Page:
When you or I visit any forest after a wildfire, we are clued in to what we see, which can look pretty dramatic from what we’re accustomed to. Oregon has an average of 347 trees per forested acre, which provides the lush, green view we love. After significant wildfires like we’ve seen on the east side of the Willamette Valley this year, that lush, green view has been replaced by brown trees with scorched trunks and needles, or entire hillslopes that are now blackened sticks.
So why do the Forest Service’s severity maps show so little high severity? Most of the fires in Western Oregon only report between 2 and 12% high severity. That’s clearly not what we see when we drive through or what we see in the news – what’s going on?
There are a few things to consider. Forest Service Burned Area Emergency Response (BAER) teams come in and the first thing they do is map the soil burn severity. Over the years, scientists have learned that what happened to the soil – not the above ground vegetation – is a critical indicator of recovery. From the soil burn severity map, geologists can predict debris flow hazards, hydrologists can predict changes to stream flows, and soil scientists can predict erosion potential.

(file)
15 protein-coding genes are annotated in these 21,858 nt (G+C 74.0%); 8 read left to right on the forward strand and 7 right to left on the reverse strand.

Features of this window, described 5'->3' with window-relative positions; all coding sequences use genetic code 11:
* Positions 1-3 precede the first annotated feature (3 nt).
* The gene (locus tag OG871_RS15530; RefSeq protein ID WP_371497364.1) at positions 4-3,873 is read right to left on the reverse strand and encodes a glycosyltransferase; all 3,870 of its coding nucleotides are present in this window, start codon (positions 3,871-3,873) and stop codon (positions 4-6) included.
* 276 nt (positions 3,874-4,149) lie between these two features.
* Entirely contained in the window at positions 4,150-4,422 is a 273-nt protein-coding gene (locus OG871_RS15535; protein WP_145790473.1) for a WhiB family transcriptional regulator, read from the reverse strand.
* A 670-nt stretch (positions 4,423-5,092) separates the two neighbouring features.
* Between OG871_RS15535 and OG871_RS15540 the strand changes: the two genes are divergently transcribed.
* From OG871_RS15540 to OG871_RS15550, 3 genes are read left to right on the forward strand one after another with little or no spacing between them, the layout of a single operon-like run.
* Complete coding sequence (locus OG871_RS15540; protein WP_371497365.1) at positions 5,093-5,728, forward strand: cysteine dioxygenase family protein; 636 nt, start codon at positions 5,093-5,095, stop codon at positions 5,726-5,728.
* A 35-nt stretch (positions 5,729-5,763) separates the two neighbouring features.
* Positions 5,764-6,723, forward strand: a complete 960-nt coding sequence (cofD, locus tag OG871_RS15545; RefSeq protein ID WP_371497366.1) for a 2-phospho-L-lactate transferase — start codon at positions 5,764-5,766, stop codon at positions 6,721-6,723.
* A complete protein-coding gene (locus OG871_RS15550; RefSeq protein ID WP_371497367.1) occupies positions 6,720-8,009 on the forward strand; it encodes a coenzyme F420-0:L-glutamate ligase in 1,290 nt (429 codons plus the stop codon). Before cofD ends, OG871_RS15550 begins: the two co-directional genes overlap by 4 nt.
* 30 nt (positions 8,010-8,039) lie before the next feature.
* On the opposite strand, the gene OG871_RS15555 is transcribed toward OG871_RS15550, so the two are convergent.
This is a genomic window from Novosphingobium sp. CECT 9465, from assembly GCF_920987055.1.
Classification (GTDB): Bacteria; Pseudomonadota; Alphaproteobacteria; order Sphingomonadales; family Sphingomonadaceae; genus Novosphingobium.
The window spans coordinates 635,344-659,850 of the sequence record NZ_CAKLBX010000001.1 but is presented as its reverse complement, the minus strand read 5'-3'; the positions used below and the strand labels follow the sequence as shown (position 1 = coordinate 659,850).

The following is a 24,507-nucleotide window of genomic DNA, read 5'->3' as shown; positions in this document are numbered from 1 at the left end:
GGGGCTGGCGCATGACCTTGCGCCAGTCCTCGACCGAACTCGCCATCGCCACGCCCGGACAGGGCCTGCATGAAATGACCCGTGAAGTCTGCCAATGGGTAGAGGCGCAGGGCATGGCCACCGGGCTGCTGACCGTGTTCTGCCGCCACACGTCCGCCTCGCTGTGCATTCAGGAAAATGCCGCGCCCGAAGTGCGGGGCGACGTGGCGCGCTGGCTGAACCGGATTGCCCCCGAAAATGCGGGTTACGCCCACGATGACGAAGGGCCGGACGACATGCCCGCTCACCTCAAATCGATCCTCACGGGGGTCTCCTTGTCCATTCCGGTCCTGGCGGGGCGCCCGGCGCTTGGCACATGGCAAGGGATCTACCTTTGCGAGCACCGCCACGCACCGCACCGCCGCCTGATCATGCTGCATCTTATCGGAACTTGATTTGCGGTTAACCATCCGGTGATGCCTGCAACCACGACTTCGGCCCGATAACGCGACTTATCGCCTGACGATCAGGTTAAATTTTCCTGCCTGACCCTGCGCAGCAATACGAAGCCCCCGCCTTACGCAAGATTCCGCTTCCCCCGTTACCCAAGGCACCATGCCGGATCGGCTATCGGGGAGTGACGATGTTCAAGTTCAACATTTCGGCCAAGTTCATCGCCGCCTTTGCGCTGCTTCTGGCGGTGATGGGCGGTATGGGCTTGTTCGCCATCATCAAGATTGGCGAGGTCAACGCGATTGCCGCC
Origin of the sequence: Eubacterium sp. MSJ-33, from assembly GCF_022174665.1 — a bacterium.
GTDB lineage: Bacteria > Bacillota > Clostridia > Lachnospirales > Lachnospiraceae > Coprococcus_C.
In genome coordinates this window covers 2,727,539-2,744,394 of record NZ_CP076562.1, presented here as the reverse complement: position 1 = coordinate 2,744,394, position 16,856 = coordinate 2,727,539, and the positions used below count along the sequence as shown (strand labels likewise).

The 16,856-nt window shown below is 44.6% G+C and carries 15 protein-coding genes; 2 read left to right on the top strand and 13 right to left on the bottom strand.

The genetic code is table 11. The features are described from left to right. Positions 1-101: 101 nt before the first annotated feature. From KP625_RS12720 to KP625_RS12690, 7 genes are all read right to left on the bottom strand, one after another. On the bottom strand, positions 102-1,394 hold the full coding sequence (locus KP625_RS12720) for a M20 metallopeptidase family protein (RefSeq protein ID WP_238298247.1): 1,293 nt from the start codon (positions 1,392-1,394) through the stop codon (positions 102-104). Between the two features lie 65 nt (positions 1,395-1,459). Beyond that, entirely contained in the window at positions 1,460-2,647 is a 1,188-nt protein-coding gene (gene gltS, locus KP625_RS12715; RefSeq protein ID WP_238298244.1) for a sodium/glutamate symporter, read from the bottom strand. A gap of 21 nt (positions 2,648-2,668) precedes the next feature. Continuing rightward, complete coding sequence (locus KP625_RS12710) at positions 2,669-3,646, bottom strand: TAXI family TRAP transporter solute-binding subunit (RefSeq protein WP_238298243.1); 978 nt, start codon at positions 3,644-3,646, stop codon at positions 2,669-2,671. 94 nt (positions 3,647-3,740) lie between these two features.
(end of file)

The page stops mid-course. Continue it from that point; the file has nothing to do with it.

Clearly, above ground vegetation does matter, and can aid in the recovery of a burned forest. For example, in areas where the trees were scorched and killed, those conifer trees will drop their needles, which provides very helpful natural ground cover. Since post-fire soil erosion is a major concern of soil scientists, this natural ground cover plays a crucial role in slowing the interaction between rain drops and soil particles that would otherwise get washed down the hillslope.
The Forest Service also creates a vegetation mortality map that focuses on the wildfire effects to the forests and is reported in percent of basal area loss. Basal area is the average amount of an area (such as an acre) occupied by tree stems This product helps other scientists, such as wildlife biologists, botanists, and silviculturists understand what to expect from this changed landscape for wildlife habitat, invasive weeds, and timber production.
So, what you’re seeing with your eyes is correct – lots of trees and other vegetation did die in these wildfires. But nature is resilient, and we’ve already seen evidence of many plant species sprouting up amongst the newly blackened and open canopy forest.
See the attached PDFs below for the maps and graphics.